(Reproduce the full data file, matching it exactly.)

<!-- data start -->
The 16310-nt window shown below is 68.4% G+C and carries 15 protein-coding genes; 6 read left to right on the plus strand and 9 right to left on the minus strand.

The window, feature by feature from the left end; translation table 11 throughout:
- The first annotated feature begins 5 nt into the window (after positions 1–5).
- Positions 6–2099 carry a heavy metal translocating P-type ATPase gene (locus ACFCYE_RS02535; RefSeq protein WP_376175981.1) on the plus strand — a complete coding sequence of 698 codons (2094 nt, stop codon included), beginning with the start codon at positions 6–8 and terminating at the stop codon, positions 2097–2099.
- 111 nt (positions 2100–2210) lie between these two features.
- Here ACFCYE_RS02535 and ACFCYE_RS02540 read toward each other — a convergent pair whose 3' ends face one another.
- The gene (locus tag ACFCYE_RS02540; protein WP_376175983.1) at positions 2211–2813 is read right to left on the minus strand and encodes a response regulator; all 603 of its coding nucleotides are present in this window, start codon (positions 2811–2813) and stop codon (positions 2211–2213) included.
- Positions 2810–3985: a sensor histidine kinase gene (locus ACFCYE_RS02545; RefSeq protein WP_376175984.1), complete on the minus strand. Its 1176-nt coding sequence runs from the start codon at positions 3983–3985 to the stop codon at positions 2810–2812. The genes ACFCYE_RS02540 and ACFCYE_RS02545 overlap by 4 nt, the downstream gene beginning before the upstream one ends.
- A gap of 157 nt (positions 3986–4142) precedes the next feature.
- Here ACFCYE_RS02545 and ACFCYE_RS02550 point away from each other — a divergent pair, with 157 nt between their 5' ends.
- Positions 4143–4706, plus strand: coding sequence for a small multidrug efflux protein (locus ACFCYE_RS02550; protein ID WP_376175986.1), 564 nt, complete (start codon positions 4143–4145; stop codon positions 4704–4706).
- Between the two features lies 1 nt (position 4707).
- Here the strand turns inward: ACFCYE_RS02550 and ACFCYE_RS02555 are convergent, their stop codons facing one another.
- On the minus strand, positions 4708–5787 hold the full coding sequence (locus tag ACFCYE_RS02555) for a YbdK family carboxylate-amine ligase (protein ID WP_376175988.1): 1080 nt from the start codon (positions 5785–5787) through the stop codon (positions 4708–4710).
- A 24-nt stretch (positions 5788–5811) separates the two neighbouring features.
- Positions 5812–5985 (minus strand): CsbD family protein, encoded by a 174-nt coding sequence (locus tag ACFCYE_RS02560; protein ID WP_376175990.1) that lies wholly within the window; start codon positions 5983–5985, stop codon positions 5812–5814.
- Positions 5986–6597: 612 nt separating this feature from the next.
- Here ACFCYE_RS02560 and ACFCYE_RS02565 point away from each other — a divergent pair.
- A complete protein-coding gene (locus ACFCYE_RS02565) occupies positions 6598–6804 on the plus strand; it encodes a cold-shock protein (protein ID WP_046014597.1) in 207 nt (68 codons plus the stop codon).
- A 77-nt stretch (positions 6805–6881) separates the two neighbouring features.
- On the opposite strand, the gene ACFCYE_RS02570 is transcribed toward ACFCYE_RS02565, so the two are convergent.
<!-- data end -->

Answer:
The 16310-nt window shown below is 68.4% G+C and carries 15 protein-coding genes; 6 read left to right on the plus strand and 9 right to left on the minus strand.

The window, feature by feature from the left end; translation table 11 throughout:
- The first annotated feature begins 5 nt into the window (after positions 1–5).
- Positions 6–2099 carry a heavy metal translocating P-type ATPase gene (locus ACFCYE_RS02535; RefSeq protein WP_376175981.1) on the plus strand — a complete coding sequence of 698 codons (2094 nt, stop codon included), beginning with the start codon at positions 6–8 and terminating at the stop codon, positions 2097–2099.
- 111 nt (positions 2100–2210) lie between these two features.
- Here ACFCYE_RS02535 and ACFCYE_RS02540 read toward each other — a convergent pair whose 3' ends face one another.
- The gene (locus tag ACFCYE_RS02540; protein WP_376175983.1) at positions 2211–2813 is read right to left on the minus strand and encodes a response regulator; all 603 of its coding nucleotides are present in this window, start codon (positions 2811–2813) and stop codon (positions 2211–2213) included.
- Positions 2810–3985: a sensor histidine kinase gene (locus ACFCYE_RS02545; RefSeq protein WP_376175984.1), complete on the minus strand. Its 1176-nt coding sequence runs from the start codon at positions 3983–3985 to the stop codon at positions 2810–2812. The genes ACFCYE_RS02540 and ACFCYE_RS02545 overlap by 4 nt, the downstream gene beginning before the upstream one ends.
- A gap of 157 nt (positions 3986–4142) precedes the next feature.
- Here ACFCYE_RS02545 and ACFCYE_RS02550 point away from each other — a divergent pair, with 157 nt between their 5' ends.
- Positions 4143–4706, plus strand: coding sequence for a small multidrug efflux protein (locus ACFCYE_RS02550; protein ID WP_376175986.1), 564 nt, complete (start codon positions 4143–4145; stop codon positions 4704–4706).
- Between the two features lies 1 nt (position 4707).
- Here the strand turns inward: ACFCYE_RS02550 and ACFCYE_RS02555 are convergent, their stop codons facing one another.
- On the minus strand, positions 4708–5787 hold the full coding sequence (locus tag ACFCYE_RS02555) for a YbdK family carboxylate-amine ligase (protein ID WP_376175988.1): 1080 nt from the start codon (positions 5785–5787) through the stop codon (positions 4708–4710).
- A 24-nt stretch (positions 5788–5811) separates the two neighbouring features.
- Positions 5812–5985 (minus strand): CsbD family protein, encoded by a 174-nt coding sequence (locus tag ACFCYE_RS02560; protein ID WP_376175990.1) that lies wholly within the window; start codon positions 5983–5985, stop codon positions 5812–5814.
- Positions 5986–6597: 612 nt separating this feature from the next.
- Here ACFCYE_RS02560 and ACFCYE_RS02565 point away from each other — a divergent pair.
- A complete protein-coding gene (locus ACFCYE_RS02565) occupies positions 6598–6804 on the plus strand; it encodes a cold-shock protein (protein ID WP_046014597.1) in 207 nt (68 codons plus the stop codon).
- A 77-nt stretch (positions 6805–6881) separates the two neighbouring features.
- On the opposite strand, the gene ACFCYE_RS02570 is transcribed toward ACFCYE_RS02565, so the two are convergent.